Lessons from History

On this day, the 70th anniversary of the liberation of the Auschwitz-Birkenau concentration camp in southern Poland,  I am reminded of the senselessness and bizarre nature of violence in the name of religion.  I visited Auschwitz in 1988 and was deeply moved by the spectre of what occurred there so many years ago.  The thought of men, women, and children murdered simply because they existed were haunting.  At the time of Auschwitz’s liberation, the horrors that came to light seemed to hold the promise of shocking some sense into the world.

However, as time passes and the events of the Holocaust fade further into the past, it seems as if the human race remembers nothing.  Have we forgotten the lessons of the past?

The recent events in Iraq and Syria involving the Islamic State in Iraq and Syria (ISIS) and in Nigeria involving Boko Haram are of great concern to the West and rightfully so.  ISIS has singularly proven itself to be one of the most brutal and bloodthirsty organizations the world has ever known.  The horrifying images of hostages being brutally beheaded on video in the name of Islam threaten to further fan the flames of sectarian conflict in the Middle East.  A secondary, but no less troubling, byproduct of these images has been the hostile reaction of many Christians in the United States toward Islam, believing that Islam is accurately represented by the barbaric acts of ISIS.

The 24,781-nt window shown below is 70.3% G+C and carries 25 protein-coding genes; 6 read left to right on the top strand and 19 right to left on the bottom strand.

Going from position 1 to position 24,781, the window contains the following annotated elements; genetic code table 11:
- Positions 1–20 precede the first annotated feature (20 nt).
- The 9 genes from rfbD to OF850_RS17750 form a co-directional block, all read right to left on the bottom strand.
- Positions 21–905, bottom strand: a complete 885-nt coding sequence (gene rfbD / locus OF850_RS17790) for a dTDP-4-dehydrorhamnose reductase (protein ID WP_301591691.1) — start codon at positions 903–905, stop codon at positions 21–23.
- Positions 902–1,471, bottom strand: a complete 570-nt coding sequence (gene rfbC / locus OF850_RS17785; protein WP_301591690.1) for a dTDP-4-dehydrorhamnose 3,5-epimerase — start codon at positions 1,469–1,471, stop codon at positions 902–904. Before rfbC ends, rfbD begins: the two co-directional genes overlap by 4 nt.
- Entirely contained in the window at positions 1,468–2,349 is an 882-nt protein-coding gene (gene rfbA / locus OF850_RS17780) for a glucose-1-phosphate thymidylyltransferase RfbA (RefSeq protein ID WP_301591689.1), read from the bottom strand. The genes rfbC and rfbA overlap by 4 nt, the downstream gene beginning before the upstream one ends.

As part of a Church symposium on Christian-Jewish relations in 1996, Pope John Paul II spoke of the historical misinterpretation of Christian theology used to demonize Jews.  He decried the moral “numbness” this caused in the larger Christian conscience as part and parcel of the lack of Christian resistance to the Holocaust.  Similarly, questioning the true nature of Islam in the context of the brutality of ISIS is heating up, especially in the United States against the backdrop of the September 11 terrorist attacks.  There have been examples of politicians, religious leaders, military officials, and celebrities publicly calling into question the integrity of Islam.

Public statements by some who align themselves with conservative Christianity, such as that of Retired General and Vice President of the Family Research Council Jerry Boykin, seem to encourage sectarian strife between Christians and Muslims in the United States.  Boykin recently implored Americans to “…have more babies and populate this country with red-blooded Americans” to counter the population growth of Muslims in the United States.  Boykin’s statements imply that Muslim Americans are not patriotic which follows a common fear among some conservatives of a massive conspiracy among American Muslims to infiltrate American society in the hopes of establishing Islam as the dominant ideology.

The precursor to Kristallnacht in 1939 Nazi Germany was the assassination of German diplomat Ernst von Rath by a young Jew despondent over his family’s forced emigration from Germany to Poland.  Hitler used this act by one person as a pretext to increase wholesale persecution of an entire race writing, “for once the Jews should get the feel of popular anger”.